Syslog and SNMP

Version 2 by Bren Eckles
on Oct 29, 2012 13:50.

compared with
Current by Bren Eckles
on May 19, 2014 14:04.

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GroundWork Monitor incorporates the full Net-SNMP software package, including the {{snmptrapd}} daemon that monitors for incoming trap messages on UDP port 162. {{snmptrapd}} is enabled by default, and will be automatically started after installation.

{Note}GroundWork Monitor does not provide a dedicated startup script for {{snmptrapd}}, but instead starts the daemon as part of the {{/etc/init.d/snmptt startup}} script {{service groundwork restart snmptt}} command that is used to initialize the SNMPTT service. If you ever need to restart the {{snmptrapd}} daemon, you should use that control script.{Note}

Only one SNMP listener can be active on the default port for a network interface, so if you are already using another trap listener for some other purpose you will need to either configure the listeners to use separate network interfaces or port numbers, or integrate the configuration files together (if you are already using {{snmptrapd}} from another source, then you may be able to simply merge the configuration files).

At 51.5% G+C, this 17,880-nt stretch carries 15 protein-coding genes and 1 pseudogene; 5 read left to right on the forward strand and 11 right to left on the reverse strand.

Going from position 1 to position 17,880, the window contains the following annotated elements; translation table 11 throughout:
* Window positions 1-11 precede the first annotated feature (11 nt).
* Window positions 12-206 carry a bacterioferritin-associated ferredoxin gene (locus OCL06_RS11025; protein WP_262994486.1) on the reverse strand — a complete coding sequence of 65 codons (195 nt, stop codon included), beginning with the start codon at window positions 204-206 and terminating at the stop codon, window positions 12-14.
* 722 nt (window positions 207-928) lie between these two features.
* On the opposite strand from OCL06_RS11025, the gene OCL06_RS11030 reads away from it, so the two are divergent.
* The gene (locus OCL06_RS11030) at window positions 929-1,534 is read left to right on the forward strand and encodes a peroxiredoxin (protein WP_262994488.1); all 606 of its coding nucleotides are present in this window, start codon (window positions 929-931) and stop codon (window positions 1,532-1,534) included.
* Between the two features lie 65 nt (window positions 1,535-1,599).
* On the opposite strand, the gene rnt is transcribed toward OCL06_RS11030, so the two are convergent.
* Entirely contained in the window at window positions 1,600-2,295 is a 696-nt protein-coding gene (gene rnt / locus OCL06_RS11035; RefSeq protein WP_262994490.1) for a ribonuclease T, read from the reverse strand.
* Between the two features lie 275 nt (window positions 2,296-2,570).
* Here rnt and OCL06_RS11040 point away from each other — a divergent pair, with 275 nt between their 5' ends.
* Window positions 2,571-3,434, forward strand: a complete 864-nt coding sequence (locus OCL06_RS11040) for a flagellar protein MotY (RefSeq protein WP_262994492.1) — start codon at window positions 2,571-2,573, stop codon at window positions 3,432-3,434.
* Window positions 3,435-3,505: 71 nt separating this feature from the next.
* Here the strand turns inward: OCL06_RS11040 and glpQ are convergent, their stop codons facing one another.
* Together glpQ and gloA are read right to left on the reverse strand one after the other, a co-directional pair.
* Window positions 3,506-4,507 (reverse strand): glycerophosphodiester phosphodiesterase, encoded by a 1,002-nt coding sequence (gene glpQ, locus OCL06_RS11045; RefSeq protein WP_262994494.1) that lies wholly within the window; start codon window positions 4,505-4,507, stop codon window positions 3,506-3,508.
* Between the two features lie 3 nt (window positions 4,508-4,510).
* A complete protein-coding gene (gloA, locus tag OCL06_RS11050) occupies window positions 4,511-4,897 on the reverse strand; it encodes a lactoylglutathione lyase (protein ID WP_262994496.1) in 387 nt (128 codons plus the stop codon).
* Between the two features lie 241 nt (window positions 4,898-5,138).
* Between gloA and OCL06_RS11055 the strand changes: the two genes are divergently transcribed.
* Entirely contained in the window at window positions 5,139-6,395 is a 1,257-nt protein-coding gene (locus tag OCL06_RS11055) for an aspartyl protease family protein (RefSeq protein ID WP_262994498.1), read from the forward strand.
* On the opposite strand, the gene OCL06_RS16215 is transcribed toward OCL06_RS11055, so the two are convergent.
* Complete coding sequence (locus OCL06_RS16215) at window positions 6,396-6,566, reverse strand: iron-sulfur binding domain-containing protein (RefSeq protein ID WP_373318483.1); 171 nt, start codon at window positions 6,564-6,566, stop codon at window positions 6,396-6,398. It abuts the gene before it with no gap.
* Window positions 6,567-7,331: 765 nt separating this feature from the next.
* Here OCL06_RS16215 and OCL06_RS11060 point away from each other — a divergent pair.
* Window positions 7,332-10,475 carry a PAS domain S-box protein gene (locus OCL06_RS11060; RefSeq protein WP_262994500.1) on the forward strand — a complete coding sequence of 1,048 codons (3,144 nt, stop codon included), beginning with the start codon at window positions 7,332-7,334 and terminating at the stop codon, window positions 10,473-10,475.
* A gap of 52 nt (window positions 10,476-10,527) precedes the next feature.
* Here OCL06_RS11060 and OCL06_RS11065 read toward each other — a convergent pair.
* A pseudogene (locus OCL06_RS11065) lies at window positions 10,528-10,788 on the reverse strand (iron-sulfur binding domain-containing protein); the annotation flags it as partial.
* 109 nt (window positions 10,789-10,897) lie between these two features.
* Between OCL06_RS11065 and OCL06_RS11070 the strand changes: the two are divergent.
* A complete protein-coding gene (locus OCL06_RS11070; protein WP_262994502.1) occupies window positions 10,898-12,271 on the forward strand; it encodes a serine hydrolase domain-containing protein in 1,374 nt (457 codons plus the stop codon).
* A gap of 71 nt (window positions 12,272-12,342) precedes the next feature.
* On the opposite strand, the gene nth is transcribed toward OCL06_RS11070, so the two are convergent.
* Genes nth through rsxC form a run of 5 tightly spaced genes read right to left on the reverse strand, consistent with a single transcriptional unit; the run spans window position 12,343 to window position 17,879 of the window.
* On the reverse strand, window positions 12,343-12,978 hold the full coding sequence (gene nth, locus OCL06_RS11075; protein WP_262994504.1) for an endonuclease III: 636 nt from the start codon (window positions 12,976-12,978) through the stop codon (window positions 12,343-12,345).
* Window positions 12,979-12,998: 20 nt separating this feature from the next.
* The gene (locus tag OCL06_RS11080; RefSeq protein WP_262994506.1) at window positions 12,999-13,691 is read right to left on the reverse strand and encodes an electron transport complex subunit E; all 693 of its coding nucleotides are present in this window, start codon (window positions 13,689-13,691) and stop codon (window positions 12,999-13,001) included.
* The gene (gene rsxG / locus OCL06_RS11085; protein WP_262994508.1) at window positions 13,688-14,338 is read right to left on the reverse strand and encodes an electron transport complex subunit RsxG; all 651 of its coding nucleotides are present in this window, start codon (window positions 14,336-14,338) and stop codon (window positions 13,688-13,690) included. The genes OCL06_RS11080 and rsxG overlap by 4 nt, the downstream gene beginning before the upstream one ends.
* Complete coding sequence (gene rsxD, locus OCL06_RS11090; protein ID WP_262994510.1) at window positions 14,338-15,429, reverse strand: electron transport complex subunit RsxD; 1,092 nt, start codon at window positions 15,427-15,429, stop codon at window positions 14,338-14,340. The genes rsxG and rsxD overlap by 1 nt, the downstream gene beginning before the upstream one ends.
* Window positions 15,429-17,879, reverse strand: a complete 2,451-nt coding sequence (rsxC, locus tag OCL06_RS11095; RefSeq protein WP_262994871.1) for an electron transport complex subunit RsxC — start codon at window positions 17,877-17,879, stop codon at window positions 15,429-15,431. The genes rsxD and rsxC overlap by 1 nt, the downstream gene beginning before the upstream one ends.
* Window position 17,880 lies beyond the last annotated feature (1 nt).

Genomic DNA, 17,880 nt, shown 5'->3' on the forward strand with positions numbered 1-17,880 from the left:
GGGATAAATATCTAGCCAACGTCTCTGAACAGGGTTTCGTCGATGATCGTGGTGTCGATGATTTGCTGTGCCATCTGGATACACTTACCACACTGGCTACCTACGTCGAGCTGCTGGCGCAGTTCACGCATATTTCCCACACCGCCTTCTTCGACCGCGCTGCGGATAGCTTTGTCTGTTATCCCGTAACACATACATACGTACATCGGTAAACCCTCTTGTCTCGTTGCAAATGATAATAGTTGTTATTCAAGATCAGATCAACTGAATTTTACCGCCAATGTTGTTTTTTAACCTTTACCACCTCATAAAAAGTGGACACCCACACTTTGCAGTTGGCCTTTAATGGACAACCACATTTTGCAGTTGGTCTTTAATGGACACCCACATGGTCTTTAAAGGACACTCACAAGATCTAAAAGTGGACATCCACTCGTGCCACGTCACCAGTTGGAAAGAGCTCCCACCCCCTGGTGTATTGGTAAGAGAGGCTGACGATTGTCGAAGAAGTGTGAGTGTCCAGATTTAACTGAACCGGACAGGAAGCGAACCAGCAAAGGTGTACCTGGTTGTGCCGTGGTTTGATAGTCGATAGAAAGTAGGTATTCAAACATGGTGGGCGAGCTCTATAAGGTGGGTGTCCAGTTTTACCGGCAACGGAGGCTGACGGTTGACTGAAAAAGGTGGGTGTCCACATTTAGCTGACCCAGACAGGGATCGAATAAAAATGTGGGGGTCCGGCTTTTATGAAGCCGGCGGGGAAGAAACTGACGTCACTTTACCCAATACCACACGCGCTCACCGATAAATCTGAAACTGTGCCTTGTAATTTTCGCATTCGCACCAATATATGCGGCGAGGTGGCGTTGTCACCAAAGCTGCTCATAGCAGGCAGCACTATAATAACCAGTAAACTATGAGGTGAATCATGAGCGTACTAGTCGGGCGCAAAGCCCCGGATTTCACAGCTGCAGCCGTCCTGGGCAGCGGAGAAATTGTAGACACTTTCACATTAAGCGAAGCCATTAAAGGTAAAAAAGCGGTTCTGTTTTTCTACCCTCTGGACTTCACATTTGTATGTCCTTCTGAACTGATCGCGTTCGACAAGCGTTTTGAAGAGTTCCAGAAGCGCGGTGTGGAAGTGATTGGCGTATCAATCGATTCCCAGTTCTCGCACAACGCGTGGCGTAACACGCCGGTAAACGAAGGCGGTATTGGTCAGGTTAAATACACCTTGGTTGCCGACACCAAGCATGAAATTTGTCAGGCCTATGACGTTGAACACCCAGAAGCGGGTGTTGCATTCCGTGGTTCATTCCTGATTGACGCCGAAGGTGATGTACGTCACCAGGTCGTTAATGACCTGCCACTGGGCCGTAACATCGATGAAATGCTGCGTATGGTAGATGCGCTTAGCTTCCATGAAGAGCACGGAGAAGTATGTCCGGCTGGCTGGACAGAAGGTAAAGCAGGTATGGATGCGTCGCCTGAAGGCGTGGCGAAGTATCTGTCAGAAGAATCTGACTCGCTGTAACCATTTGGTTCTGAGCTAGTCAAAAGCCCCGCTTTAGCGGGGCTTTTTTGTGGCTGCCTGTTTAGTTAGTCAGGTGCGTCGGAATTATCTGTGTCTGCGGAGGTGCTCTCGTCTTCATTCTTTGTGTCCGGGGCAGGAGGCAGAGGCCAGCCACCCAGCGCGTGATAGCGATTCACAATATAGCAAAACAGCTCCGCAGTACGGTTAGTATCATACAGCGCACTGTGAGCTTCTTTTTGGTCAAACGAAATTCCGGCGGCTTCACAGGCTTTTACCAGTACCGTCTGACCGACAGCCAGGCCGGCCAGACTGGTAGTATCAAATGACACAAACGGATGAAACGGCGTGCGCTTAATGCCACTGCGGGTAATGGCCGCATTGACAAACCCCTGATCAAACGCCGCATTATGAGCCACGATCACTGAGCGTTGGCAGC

# Once the desired configuration file has been created, it must be added to the {{/usr/local/groundwork/common/etc/snmp/snmptt.ini}} control file before it will be used to interpret matching traps. To add the new configuration file to the control file, open {{snmptt.ini}} in a text editor, locate the "TrapFiles" section towards the bottom of the file, and then add the full path and filename of the new configuration file somewhere before the "END" directive. To simplify management, it is suggested that the new configuration file be copied to the {{/usr/local/groundwork/common/etc/snmp/}} directory beforehand.
# After the {{snmptt.ini}} file has been updated, restart the {{snmptt}} daemon with the following command:
{code}$ /etc/init.d/snmptt restart{code}
{code}service groundwork restart snmptt{code}
Once the above steps have been completed, the SNMP trap translator will begin processing the newly-defined SNMP traps, and will begin generating the correct text strings and severity levels to GroundWork Foundation and Nagios. However, in those cases where the MIB file could not be converted, some amount of manual intervention will be required.